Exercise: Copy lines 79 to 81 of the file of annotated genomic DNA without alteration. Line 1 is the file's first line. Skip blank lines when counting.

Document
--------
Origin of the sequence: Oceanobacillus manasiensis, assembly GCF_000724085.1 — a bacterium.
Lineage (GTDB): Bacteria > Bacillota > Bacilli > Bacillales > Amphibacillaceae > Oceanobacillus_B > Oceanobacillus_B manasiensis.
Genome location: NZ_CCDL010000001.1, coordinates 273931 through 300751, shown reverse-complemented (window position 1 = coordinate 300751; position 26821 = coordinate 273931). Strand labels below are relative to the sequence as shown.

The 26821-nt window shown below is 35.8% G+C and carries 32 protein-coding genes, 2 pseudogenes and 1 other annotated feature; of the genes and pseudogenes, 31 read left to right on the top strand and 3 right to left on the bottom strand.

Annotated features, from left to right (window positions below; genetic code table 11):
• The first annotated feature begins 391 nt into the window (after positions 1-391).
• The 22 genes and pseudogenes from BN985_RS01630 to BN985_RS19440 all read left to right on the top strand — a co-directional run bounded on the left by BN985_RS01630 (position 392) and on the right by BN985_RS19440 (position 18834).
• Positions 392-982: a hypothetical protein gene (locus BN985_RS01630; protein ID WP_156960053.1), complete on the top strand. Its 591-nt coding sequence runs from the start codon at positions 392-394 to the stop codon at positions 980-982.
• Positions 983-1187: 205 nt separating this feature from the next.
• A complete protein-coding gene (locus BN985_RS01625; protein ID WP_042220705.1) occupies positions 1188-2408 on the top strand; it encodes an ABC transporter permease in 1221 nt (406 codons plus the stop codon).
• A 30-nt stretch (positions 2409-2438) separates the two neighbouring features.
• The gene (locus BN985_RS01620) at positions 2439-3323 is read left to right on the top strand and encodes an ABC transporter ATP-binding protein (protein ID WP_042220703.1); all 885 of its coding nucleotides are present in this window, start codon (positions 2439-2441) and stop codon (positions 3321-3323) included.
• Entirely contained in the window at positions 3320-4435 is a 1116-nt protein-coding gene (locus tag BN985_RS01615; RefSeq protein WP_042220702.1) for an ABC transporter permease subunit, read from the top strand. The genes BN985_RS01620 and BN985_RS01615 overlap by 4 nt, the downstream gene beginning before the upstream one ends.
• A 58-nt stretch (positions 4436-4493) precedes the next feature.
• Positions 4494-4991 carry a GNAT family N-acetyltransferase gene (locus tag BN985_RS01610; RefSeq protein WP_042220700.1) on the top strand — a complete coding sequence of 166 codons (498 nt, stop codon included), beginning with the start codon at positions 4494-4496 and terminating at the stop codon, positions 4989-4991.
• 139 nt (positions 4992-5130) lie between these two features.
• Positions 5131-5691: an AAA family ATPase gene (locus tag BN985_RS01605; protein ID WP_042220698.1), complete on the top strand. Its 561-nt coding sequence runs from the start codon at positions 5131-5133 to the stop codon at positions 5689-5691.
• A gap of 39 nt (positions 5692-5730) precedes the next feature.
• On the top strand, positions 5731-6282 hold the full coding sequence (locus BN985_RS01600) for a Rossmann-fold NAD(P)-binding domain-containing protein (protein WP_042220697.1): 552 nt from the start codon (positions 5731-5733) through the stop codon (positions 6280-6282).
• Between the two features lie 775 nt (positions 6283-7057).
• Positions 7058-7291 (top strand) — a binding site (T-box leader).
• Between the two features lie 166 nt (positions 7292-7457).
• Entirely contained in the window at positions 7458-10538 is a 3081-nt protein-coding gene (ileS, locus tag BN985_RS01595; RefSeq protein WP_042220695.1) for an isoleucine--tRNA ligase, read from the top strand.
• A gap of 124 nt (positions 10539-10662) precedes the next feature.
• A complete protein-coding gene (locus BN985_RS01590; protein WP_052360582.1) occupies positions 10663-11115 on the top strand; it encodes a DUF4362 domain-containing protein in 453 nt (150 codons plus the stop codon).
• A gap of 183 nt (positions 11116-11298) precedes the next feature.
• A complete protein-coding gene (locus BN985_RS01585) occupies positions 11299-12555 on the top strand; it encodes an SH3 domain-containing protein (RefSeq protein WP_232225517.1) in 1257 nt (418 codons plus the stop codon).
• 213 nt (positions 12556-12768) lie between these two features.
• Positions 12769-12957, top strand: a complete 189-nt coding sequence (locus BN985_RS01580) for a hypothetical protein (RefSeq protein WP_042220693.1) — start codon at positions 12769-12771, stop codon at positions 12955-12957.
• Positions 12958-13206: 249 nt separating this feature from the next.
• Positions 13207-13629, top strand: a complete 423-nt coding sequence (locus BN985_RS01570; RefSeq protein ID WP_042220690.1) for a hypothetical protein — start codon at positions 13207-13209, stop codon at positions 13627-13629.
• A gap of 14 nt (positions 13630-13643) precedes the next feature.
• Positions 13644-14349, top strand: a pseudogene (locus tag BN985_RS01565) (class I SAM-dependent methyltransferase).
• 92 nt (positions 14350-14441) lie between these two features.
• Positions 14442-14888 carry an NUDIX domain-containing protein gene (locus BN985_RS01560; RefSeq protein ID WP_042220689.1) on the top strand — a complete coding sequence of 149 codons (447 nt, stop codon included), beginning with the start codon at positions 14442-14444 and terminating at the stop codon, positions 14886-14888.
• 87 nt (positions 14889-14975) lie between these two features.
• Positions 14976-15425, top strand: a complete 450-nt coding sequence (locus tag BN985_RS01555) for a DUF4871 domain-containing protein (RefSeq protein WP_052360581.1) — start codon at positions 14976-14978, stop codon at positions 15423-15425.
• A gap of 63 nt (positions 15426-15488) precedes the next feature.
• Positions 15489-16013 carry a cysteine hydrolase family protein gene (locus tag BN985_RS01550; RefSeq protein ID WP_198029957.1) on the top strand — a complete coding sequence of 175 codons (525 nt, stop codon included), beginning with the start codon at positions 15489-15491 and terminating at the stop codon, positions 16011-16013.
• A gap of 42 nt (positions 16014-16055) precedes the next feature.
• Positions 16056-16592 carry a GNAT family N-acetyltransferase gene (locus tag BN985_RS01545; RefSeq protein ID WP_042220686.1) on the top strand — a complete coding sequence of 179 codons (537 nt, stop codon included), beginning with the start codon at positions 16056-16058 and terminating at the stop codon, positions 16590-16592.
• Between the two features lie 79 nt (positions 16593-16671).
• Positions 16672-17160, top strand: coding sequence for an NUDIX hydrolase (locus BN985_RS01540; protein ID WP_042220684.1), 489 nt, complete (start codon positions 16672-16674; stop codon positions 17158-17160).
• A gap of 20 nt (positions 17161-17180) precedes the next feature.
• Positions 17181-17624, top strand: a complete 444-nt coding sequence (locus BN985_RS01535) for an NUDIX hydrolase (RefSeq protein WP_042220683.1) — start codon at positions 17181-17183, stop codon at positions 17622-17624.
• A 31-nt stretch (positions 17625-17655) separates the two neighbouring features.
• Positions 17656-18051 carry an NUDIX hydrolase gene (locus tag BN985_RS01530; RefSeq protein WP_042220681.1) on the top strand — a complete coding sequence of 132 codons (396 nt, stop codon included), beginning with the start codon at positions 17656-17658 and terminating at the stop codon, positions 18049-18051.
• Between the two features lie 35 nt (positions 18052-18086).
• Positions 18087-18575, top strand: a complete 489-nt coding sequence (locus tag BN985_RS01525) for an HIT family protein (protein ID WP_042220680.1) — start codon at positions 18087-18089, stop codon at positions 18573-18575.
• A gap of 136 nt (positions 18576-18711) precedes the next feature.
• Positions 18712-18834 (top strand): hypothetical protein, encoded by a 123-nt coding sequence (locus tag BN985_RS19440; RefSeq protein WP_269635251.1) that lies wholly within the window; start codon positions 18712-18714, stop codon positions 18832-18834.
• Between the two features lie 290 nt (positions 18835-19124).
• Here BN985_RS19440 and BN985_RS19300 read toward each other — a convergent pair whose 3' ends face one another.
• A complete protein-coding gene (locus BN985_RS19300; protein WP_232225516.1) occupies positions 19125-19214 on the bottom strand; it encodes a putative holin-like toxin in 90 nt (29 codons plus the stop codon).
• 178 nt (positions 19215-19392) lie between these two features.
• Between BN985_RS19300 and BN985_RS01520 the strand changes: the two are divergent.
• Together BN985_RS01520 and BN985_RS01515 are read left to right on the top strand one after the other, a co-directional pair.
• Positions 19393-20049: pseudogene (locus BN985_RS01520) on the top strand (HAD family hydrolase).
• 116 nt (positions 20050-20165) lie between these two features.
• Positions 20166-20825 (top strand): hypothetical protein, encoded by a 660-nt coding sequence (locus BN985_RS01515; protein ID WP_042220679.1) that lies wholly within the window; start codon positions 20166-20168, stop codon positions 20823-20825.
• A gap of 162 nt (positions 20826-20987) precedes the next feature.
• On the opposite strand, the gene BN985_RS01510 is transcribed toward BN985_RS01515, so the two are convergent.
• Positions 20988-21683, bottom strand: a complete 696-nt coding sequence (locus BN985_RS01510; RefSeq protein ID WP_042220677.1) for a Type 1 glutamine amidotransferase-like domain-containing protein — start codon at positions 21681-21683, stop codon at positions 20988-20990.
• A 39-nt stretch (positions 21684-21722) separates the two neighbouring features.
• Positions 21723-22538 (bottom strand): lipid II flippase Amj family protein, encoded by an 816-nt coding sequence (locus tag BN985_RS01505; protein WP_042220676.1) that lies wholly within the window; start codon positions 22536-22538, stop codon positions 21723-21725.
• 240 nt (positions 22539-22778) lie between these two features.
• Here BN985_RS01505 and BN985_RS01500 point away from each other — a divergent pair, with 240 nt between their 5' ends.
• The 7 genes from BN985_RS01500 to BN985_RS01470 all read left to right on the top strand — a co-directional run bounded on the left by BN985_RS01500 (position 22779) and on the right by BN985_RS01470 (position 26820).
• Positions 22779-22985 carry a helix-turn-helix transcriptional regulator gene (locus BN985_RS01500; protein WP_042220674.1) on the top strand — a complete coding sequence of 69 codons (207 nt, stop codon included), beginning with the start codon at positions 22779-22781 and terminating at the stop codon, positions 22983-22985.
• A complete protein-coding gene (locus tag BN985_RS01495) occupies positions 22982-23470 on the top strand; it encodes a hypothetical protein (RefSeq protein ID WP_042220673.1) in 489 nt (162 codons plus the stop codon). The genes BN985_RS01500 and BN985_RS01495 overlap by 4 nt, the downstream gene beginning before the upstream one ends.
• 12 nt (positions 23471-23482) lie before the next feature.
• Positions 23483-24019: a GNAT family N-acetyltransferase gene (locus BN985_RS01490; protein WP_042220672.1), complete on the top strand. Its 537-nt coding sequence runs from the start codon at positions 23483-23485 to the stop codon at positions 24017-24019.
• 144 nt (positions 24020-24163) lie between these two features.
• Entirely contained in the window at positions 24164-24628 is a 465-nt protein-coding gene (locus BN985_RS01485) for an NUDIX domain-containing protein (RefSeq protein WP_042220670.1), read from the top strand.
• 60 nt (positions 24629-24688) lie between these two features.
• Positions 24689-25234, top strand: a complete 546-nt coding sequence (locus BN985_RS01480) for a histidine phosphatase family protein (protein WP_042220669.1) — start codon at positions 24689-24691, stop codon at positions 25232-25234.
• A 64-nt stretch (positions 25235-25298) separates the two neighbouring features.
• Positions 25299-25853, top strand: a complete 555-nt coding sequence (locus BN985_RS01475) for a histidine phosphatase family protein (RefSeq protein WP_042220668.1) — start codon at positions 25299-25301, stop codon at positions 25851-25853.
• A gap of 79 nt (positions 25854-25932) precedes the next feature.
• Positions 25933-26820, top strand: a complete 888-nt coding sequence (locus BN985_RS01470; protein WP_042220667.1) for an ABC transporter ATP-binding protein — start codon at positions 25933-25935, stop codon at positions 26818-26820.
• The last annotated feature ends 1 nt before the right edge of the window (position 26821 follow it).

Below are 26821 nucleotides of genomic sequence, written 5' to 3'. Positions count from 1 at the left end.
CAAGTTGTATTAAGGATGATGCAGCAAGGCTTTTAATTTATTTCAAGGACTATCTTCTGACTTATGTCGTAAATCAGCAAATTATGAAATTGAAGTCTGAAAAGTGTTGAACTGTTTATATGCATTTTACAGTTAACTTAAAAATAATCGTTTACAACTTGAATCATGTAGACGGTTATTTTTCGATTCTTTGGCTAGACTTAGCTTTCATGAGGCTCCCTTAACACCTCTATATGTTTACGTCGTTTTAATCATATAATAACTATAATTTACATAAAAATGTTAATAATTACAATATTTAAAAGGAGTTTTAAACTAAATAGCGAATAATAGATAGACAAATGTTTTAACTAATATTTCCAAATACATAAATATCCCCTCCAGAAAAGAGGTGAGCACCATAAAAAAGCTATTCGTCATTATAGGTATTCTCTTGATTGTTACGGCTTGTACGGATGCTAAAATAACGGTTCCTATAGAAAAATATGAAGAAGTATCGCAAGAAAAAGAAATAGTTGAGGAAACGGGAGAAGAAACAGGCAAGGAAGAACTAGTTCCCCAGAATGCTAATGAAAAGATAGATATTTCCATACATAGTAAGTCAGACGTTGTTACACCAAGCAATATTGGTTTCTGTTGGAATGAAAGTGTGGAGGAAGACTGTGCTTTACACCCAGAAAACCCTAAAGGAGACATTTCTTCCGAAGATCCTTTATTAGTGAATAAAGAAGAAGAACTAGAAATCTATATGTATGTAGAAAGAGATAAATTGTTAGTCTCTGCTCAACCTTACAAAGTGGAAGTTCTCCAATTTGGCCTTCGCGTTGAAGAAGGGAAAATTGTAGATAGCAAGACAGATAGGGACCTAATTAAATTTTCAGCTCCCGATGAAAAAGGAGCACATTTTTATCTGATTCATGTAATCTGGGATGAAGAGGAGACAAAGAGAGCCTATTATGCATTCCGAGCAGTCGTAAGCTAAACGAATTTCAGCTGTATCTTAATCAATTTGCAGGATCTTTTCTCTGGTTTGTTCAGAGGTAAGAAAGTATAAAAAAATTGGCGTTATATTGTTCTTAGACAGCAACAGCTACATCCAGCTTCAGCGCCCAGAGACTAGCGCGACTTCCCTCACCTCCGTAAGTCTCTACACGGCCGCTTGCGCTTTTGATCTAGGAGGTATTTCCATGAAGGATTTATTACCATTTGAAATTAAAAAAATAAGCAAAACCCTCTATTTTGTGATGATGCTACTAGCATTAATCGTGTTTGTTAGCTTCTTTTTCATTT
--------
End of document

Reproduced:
• A gap of 79 nt (positions 25854-25932) precedes the next feature.
• Positions 25933-26820, top strand: a complete 888-nt coding sequence (locus BN985_RS01470; protein WP_042220667.1) for an ABC transporter ATP-binding protein — start codon at positions 25933-25935, stop codon at positions 26818-26820.
• The last annotated feature ends 1 nt before the right edge of the window (position 26821 follow it).